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"Made in NY" Production Crafts Trainee Advancing in the Industry

Deshawne Jackson recently completed the “Made in NY” Production Crafts Training Program. Photo courtesy of Deshawne Jackson.
July 1, 2011 - The latest cycle of the “Made in NY” Production Crafts Training Program, focusing on film and digital loaders in the camera department, has wrapped, and one of its graduates is already advancing in his career.

Deshawne Jackson had been working as a PA on various reality shows like “Millionaire Matchmaker” and “Foodography,” following his participation in the “Made in NY” PA Training Program in 2008. Previously, he had served in the US Marines until 2005, achieving the rank of corporal.

“[Film] loading was the field I wanted,” he said. “I’ve been waiting for this cycle to start up, ever since I heard about the first cohort that concentrated on the grip department.”

After completing the program, Jackson returned to his position with “Foodography” and told a producer about everything that he learned during his training. His salary then nearly doubled, and he was hired by the production as an assistant cameraman.

He described the “Made in NY” Production Crafts Training Program as intense from beginning to end, and there was a lot to learn. Participants in the program, which aims to help women, minorities and struggling New Yorkers prepare for advanced careers in film and television production, were taught technical skills associated with Film and Digital Loaders by members of Local 600 and taught production basics and job readiness skills by Brooklyn Workforce Innovations, the non-profit organization that administers the program. The trainees visited various sets including Men in Black 3 and “Sesame Street” to see film loaders working in action.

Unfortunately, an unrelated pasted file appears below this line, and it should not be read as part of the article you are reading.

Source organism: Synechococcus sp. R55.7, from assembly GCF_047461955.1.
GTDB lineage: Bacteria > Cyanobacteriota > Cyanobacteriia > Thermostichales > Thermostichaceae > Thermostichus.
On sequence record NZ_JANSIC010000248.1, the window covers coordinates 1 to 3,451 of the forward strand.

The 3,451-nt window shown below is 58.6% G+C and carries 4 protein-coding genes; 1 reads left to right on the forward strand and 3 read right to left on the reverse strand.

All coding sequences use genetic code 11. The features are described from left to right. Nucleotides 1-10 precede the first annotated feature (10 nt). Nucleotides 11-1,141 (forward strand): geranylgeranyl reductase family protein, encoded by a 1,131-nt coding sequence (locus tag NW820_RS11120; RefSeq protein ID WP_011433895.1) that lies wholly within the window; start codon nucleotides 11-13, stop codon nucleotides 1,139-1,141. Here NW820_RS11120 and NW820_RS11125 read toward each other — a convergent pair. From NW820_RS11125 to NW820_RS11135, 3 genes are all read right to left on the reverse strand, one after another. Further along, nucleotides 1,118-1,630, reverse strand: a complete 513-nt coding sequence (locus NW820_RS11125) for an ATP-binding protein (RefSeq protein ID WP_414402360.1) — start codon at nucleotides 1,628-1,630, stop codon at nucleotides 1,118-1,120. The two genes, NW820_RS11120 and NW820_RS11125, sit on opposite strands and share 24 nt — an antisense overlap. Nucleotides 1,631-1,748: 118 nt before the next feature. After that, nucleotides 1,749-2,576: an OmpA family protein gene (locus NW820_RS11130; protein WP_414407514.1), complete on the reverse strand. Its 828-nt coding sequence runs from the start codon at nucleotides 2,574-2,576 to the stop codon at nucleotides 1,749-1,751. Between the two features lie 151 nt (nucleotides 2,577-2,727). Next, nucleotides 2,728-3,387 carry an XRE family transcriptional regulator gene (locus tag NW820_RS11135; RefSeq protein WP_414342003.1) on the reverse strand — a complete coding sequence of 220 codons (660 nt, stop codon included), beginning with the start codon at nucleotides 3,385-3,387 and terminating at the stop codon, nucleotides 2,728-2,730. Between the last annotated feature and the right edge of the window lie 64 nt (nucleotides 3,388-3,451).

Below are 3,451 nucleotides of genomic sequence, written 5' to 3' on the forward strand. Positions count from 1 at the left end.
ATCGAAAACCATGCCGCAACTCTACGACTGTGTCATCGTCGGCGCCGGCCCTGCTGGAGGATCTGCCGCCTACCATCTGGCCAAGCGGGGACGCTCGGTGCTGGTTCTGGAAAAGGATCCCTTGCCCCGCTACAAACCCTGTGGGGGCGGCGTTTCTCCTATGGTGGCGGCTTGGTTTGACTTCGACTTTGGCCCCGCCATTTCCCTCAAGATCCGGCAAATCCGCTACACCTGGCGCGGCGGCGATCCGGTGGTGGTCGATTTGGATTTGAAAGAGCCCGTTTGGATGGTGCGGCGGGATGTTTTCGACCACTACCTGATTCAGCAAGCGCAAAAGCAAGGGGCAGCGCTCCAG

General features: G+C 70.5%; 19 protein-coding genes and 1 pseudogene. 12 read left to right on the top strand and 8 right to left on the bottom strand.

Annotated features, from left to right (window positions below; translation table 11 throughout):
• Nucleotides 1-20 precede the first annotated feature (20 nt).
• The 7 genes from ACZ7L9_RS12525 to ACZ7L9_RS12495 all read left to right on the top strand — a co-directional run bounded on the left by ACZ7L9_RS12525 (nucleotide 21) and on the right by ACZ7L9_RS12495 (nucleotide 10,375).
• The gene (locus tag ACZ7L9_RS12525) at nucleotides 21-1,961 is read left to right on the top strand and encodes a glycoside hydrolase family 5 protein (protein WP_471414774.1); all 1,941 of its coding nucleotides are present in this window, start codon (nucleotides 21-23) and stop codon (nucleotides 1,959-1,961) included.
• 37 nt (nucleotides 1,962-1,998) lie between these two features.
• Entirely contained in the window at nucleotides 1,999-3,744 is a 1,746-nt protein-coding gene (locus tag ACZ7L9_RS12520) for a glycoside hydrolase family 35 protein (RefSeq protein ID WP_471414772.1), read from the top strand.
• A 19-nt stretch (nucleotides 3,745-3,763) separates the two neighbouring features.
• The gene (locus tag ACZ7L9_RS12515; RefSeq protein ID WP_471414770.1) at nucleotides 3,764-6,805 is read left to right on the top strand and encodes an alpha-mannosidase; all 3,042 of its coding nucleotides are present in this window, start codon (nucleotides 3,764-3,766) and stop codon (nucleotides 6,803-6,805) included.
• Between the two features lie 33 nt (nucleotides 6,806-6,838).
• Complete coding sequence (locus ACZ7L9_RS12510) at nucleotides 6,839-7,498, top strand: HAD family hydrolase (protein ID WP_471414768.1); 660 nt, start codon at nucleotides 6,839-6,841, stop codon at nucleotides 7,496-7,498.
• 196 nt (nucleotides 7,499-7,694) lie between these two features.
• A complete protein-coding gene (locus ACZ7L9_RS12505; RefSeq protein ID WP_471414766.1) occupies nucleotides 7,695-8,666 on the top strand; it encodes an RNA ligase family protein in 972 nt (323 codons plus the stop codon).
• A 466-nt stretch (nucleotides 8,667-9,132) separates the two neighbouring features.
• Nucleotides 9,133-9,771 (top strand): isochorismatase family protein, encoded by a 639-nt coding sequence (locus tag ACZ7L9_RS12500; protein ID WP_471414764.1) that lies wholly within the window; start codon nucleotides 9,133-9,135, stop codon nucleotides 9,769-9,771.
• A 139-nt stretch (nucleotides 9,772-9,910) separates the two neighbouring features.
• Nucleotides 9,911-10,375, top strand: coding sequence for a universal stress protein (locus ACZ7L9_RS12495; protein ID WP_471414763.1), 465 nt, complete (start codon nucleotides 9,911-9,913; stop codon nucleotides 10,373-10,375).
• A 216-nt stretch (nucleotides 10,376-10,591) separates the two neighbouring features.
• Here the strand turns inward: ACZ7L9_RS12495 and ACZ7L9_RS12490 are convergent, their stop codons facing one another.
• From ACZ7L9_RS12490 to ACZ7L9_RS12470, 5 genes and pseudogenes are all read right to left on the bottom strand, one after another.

Having access to the instructors was particularly inspiring to Jackson. “These are people who have already done it and who are paving the way for us.”

For the next few months, Jackson plans to keep working and learning everything he can. He’ll be building up his resume so that he can prepare to take the test needed to enter the International Cinematographers Guild Local 600 IATSE. He’s already booked for a project in July where he’ll learn how to use a new kind of camera.

“I want to climb the ladder and pay my dues,” he said. “This is where I want to be.”
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